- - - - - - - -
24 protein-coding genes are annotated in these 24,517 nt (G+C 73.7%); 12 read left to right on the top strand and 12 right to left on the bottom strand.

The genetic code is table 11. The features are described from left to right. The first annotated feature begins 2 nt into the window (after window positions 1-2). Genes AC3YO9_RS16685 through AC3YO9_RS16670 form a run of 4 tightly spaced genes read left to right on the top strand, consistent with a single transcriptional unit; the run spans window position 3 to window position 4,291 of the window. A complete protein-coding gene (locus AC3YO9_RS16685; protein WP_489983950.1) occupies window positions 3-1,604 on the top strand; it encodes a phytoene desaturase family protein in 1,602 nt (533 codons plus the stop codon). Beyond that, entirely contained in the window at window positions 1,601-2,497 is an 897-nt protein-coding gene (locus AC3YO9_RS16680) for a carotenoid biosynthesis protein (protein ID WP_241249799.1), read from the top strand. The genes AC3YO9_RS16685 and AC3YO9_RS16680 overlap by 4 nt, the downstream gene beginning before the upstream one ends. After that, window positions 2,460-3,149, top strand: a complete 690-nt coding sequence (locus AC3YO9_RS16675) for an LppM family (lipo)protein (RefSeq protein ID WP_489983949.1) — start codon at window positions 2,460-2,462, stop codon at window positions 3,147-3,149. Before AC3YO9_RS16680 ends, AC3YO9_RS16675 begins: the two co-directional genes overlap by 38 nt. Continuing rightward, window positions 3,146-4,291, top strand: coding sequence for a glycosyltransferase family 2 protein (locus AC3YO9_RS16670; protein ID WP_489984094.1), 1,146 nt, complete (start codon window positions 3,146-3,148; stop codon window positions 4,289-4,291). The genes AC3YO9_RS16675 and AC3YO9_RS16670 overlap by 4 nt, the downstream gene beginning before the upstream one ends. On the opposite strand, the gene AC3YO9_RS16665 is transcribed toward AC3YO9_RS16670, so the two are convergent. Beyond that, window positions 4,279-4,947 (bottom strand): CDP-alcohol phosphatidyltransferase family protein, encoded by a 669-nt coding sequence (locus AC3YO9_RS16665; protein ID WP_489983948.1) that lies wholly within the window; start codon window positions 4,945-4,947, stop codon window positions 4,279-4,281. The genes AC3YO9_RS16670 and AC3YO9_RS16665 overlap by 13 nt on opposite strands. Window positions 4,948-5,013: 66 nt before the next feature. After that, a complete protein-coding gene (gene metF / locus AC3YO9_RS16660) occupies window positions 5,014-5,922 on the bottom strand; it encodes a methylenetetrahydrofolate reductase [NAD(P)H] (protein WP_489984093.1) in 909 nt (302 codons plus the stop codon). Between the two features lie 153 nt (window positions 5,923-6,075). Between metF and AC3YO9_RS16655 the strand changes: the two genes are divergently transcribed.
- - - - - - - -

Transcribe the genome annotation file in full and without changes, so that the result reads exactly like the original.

24 protein-coding genes are annotated in these 24,517 nt (G+C 73.7%); 12 read left to right on the top strand and 12 right to left on the bottom strand.

The genetic code is table 11. The features are described from left to right. The first annotated feature begins 2 nt into the window (after window positions 1-2). Genes AC3YO9_RS16685 through AC3YO9_RS16670 form a run of 4 tightly spaced genes read left to right on the top strand, consistent with a single transcriptional unit; the run spans window position 3 to window position 4,291 of the window. A complete protein-coding gene (locus AC3YO9_RS16685; protein WP_489983950.1) occupies window positions 3-1,604 on the top strand; it encodes a phytoene desaturase family protein in 1,602 nt (533 codons plus the stop codon). Beyond that, entirely contained in the window at window positions 1,601-2,497 is an 897-nt protein-coding gene (locus AC3YO9_RS16680) for a carotenoid biosynthesis protein (protein ID WP_241249799.1), read from the top strand. The genes AC3YO9_RS16685 and AC3YO9_RS16680 overlap by 4 nt, the downstream gene beginning before the upstream one ends. After that, window positions 2,460-3,149, top strand: a complete 690-nt coding sequence (locus AC3YO9_RS16675) for an LppM family (lipo)protein (RefSeq protein ID WP_489983949.1) — start codon at window positions 2,460-2,462, stop codon at window positions 3,147-3,149. Before AC3YO9_RS16680 ends, AC3YO9_RS16675 begins: the two co-directional genes overlap by 38 nt. Continuing rightward, window positions 3,146-4,291, top strand: coding sequence for a glycosyltransferase family 2 protein (locus AC3YO9_RS16670; protein ID WP_489984094.1), 1,146 nt, complete (start codon window positions 3,146-3,148; stop codon window positions 4,289-4,291). The genes AC3YO9_RS16675 and AC3YO9_RS16670 overlap by 4 nt, the downstream gene beginning before the upstream one ends. On the opposite strand, the gene AC3YO9_RS16665 is transcribed toward AC3YO9_RS16670, so the two are convergent. Beyond that, window positions 4,279-4,947 (bottom strand): CDP-alcohol phosphatidyltransferase family protein, encoded by a 669-nt coding sequence (locus AC3YO9_RS16665; protein ID WP_489983948.1) that lies wholly within the window; start codon window positions 4,945-4,947, stop codon window positions 4,279-4,281. The genes AC3YO9_RS16670 and AC3YO9_RS16665 overlap by 13 nt on opposite strands. Window positions 4,948-5,013: 66 nt before the next feature. After that, a complete protein-coding gene (gene metF / locus AC3YO9_RS16660) occupies window positions 5,014-5,922 on the bottom strand; it encodes a methylenetetrahydrofolate reductase [NAD(P)H] (protein WP_489984093.1) in 909 nt (302 codons plus the stop codon). Between the two features lie 153 nt (window positions 5,923-6,075). Between metF and AC3YO9_RS16655 the strand changes: the two genes are divergently transcribed.